LOUISVILLE, Ky. (KT) — Seven games into his rookie season as a head basketball coach, David Padgett's hair is still jet black. But if Louisville's 32-year-old boss has to endure many more weeks like this one, he might turn prematurely gray.
For the second time in six days, Padgett felt No. 17 Louisville (5-2) was its own worst enemy in a defeat. On Tuesday, the Cards took Purdue down to the wire in their first road game before a handful of crucial mistakes in the last few minutes proved costly in a 66-57 loss. Sunday afternoon was a replay as No. 24 Seton Hall (7-1) pulled out a 79-77 victory in the KFC Yum! Center on Desi Rodriguez's short, off-balance bank shot on a drive to the lane with eight seconds remaining.
Louisville didn't have an answer for Rodriquez all day, so his game-winner was no surprise. The 6-foot-6 senior finished with 29 points, one short of his career high as Seton Hall snapped a five-game losing streak to the Cards and beat them on their home-court for the first time since 1952. Rodriquez also got eight rebounds, four steals and two assists.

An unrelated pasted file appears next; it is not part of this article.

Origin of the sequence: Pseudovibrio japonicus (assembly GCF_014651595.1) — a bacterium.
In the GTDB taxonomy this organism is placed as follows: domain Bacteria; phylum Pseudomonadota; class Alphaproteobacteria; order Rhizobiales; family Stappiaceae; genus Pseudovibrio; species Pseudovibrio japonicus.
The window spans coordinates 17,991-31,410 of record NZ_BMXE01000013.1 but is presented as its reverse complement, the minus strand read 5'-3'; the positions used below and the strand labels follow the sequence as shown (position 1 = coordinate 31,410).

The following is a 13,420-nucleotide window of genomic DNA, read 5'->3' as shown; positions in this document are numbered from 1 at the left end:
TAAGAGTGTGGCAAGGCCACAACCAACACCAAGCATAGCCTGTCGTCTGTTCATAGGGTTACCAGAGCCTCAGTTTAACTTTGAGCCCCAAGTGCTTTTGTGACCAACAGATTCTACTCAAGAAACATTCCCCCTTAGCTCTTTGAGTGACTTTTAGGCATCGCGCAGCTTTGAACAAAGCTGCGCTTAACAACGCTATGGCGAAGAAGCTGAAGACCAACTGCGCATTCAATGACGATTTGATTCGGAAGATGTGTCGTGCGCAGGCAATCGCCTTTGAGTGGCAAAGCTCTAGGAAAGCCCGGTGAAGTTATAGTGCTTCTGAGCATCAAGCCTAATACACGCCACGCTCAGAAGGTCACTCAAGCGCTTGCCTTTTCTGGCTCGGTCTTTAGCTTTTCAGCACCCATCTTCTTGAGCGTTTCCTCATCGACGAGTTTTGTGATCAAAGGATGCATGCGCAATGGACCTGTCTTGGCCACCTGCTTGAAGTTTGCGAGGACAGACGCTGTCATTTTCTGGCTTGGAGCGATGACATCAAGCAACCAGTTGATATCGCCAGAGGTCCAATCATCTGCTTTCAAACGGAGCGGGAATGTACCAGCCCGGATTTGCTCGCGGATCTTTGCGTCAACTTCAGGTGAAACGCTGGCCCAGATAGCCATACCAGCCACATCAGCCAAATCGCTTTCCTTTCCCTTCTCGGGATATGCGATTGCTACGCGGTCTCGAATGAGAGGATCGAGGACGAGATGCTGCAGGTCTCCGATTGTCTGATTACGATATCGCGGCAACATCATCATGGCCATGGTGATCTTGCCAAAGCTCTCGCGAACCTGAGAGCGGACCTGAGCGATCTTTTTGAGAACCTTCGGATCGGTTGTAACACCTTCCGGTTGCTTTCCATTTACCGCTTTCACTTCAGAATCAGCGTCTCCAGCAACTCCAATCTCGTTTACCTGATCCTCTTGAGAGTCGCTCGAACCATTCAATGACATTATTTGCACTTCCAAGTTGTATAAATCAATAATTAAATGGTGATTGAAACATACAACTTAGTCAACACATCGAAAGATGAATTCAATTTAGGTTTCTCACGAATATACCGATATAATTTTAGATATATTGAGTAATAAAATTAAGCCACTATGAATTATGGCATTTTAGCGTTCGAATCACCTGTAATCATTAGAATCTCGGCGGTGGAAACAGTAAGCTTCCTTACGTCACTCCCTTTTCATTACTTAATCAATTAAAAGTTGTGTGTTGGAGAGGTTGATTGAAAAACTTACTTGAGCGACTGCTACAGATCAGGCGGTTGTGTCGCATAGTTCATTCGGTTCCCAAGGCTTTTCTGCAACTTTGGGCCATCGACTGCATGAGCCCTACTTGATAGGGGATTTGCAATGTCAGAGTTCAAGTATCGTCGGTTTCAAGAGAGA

The tough Bronx, N.Y., product hit 12-of-18 shots and would have eclipsed his career best if he hadn't uncharacteristically missed five of eight free throws after entering the game as a 77 percent foul shooter.
"We tried to switch defense on them and he just found the spots," Cardinals forward V.J. King said. "The focus was to try to force him right, but he got some good looks. We tried to be solid on him; he just made some shots."
Not that Rodriguez didn't have plenty of help as Seton Hall ended Louisville's 23-game home-court winning streak against non-conference opponents. Angel Delgado grabbed 13 rebounds to go with 10 points, Khadeen Carrington had 18 points and four assists and Myles Powell added 13 points.
But all Padgett wanted to talk about afterward was how his team had given away another game it easily could have won, noting that the Pirates converted 16 UofL turnovers — many of them careless and unforced — into 17 points.